The Role of CCS and Hydrogen in the Energy Transition
February 21 @ 12:00 pm - 2:00 pm AESTAUD15 – AUD77
Presented by Distinguished Lecturer:
Hon Chung Lau
Low Carbon Energies
Biography: Prof. Lau worked for Shell’s upstream business for 35 years where he had held positions in R&D, field development planning, technical assurance, training, project management and technical leadership. From 2016-2021, he was a professor of practice at the National University of Singapore (NUS) and senior scientific advisor at Singapore’s Agency of Science, Technology and Research (A*STAR). At NUS, he taught and conducted research on unconventional and renewable energy resources. In 2021, Prof. Lau founded Low Carbon Energies, a consulting firm focusing on the energy transition. He holds BSc and PhD in chemical engineering from Caltech and Princeton, respectively, and is a registered professional engineer in Texas. He is also an adjunct professor at the Chemical and Biomolecular Engineering Department at Rice University.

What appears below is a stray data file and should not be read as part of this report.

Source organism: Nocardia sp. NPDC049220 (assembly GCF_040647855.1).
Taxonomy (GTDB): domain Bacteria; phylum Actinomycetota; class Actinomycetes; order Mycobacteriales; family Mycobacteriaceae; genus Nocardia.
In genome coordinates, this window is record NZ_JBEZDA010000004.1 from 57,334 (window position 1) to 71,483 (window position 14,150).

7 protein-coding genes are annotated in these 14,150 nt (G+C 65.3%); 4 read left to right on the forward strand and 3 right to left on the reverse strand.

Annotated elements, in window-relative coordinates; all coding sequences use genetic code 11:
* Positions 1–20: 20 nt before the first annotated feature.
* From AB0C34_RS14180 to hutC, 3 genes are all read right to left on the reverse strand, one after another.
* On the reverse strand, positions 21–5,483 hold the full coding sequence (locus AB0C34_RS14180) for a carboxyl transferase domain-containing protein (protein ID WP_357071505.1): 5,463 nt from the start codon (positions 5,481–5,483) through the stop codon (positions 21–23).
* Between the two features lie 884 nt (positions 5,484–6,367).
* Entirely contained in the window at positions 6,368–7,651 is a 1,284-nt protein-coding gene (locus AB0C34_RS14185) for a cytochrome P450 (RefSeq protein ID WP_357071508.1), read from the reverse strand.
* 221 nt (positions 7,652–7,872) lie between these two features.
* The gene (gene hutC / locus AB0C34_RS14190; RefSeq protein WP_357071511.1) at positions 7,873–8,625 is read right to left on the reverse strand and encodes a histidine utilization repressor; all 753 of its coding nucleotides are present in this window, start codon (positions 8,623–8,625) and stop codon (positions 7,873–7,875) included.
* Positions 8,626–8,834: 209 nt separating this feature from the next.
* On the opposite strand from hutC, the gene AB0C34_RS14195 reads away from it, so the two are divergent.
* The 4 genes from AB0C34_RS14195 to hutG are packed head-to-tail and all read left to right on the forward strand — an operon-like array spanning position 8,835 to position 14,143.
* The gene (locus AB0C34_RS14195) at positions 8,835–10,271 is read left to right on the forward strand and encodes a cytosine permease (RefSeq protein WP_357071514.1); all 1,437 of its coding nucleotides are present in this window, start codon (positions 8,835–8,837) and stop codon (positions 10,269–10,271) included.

Abstract: Contrary to popular belief, the ongoing energy transition from a high to low carbon economy requires more than harnessing renewable energies. Currently, only 11% of global energy consumption come from renewable energy while 85% come from fossil fuels. The current pace of installing renewable power plants is inadequate for nations to achieve net-zero by the second half of the century. Achieving net-zero will require each country to decarbonize all three major energy consumptions sectors: power, transport and industry. There are essentially five ways to achieve this. They are renewable energy, carbon capture and storage (CCS), hydrogen, nuclear energy and reducing energy demand. How each country will utilize these ways to go through the energy transition will depend on its specific energy mix and the need to balance energy security, affordability, and sustainability. This seminar will show how CCS and hydrogen are key to achieving net-zero in all three energy consumption sectors. Furthermore, there is enough storage capacity in oil and gas fields, and saline aquifers in the world to store two centuries of anthropgenic carbon dioxide emission. We will present several case studies of large-scale CCS demonstration projects in Europe and Asia and discuss what is needed to take CCS to the next level of implementation.